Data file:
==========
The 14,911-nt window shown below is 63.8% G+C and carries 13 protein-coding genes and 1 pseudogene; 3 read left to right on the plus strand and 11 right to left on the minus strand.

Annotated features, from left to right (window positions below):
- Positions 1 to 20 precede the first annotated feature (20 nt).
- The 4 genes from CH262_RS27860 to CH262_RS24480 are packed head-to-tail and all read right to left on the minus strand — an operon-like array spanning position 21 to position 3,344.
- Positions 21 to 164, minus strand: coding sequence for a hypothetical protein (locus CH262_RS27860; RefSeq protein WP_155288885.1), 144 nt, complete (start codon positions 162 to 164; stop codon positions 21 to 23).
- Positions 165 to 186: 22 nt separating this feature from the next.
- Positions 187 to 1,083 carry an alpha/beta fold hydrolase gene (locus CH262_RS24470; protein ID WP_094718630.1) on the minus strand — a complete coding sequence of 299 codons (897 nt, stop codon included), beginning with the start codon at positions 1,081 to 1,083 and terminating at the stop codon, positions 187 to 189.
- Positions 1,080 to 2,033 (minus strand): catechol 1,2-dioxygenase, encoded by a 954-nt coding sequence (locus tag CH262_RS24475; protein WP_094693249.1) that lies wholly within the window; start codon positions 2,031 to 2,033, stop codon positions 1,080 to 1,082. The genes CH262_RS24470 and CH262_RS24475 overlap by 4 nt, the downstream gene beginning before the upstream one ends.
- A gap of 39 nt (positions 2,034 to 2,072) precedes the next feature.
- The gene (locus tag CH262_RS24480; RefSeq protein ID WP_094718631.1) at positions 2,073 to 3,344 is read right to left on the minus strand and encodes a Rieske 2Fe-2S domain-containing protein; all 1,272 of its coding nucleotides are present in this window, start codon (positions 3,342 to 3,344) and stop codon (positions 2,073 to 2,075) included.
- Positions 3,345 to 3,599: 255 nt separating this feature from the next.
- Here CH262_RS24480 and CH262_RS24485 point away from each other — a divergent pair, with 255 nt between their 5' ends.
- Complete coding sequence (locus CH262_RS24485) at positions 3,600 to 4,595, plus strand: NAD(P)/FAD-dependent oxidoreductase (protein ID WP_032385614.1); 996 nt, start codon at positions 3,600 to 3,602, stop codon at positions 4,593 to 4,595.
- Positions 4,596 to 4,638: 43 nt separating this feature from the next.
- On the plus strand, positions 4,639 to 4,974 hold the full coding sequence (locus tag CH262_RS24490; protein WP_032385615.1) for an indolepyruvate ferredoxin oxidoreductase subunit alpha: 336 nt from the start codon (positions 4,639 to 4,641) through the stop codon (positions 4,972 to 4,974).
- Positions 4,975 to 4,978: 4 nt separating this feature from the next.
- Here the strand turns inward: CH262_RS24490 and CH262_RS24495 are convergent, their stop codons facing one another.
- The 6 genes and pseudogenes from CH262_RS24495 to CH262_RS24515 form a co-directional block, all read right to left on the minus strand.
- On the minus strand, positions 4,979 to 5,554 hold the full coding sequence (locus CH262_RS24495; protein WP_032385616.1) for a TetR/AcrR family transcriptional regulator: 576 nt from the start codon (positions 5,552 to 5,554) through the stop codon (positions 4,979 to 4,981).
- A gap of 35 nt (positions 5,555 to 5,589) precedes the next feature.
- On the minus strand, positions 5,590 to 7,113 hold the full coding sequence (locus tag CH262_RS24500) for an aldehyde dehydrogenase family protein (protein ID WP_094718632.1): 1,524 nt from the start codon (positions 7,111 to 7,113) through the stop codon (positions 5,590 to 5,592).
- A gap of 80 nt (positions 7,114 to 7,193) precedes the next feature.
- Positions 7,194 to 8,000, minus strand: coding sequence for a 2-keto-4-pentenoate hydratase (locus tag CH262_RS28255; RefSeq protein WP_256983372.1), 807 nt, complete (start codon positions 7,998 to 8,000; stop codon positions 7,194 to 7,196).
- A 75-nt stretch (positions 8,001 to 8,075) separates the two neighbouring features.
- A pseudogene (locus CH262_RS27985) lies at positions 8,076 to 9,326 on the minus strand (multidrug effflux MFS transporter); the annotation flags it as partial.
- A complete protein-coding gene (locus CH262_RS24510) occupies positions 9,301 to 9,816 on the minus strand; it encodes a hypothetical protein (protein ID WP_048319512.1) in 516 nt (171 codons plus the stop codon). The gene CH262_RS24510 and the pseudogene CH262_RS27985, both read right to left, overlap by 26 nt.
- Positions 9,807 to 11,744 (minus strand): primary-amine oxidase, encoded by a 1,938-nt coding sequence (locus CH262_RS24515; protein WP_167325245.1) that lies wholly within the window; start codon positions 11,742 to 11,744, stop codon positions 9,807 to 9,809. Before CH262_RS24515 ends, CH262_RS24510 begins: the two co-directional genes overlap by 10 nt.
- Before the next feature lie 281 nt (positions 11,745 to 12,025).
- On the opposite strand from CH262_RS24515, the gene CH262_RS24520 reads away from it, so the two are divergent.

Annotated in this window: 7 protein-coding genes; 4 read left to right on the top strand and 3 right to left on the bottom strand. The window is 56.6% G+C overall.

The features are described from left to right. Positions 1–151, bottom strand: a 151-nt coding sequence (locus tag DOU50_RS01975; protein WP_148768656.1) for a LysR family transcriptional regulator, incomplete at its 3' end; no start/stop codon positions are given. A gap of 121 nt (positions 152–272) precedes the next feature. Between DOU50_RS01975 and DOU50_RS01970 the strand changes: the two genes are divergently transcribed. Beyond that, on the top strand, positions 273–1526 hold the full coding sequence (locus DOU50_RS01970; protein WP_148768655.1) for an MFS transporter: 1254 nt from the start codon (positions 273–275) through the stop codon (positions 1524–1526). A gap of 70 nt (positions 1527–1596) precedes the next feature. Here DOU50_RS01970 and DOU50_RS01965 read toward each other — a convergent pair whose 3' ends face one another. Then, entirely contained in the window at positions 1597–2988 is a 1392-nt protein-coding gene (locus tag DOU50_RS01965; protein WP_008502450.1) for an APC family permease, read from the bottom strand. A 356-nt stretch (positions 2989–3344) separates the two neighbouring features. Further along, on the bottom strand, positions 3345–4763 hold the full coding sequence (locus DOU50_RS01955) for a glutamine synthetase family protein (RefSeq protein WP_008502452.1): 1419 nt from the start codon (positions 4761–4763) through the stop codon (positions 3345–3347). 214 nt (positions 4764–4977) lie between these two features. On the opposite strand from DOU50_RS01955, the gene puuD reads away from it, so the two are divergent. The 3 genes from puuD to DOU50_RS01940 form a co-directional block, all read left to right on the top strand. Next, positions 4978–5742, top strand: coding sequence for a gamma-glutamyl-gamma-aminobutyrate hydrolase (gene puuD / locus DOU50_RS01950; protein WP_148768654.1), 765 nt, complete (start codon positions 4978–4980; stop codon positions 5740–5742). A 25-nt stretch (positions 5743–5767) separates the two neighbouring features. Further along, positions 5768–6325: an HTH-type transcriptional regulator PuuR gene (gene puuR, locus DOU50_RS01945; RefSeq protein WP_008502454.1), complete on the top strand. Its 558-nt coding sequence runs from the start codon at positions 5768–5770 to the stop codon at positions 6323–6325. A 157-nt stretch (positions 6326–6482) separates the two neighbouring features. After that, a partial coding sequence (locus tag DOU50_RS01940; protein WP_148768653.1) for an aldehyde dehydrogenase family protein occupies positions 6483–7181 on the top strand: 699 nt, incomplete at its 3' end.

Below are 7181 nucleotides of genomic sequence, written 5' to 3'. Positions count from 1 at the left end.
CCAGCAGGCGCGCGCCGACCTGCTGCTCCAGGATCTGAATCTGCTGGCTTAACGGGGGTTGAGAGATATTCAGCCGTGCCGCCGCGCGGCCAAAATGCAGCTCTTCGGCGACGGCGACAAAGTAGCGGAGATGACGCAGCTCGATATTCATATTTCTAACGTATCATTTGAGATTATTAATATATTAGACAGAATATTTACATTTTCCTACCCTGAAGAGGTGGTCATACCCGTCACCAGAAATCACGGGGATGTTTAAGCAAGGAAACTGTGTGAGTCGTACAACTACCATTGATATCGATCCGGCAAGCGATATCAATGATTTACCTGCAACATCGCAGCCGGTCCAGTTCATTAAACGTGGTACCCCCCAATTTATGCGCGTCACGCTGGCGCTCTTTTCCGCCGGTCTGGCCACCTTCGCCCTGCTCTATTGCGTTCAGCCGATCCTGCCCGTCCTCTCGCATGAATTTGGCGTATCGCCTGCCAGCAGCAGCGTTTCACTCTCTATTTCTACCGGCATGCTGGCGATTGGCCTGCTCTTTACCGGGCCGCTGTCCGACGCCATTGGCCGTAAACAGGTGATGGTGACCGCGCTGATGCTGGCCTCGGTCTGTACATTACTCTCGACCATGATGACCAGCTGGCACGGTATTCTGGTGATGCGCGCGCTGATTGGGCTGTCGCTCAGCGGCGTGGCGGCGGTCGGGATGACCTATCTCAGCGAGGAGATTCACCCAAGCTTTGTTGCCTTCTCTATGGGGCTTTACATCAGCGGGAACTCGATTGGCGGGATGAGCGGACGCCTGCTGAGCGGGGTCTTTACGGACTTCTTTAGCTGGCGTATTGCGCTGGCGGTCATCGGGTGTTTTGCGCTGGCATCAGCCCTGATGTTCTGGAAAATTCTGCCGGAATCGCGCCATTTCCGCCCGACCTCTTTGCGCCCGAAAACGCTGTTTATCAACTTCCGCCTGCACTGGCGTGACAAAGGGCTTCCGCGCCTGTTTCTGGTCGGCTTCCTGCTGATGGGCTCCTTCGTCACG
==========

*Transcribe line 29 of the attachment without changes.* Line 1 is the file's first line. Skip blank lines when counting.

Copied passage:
- On the opposite strand from CH262_RS24515, the gene CH262_RS24520 reads away from it, so the two are divergent.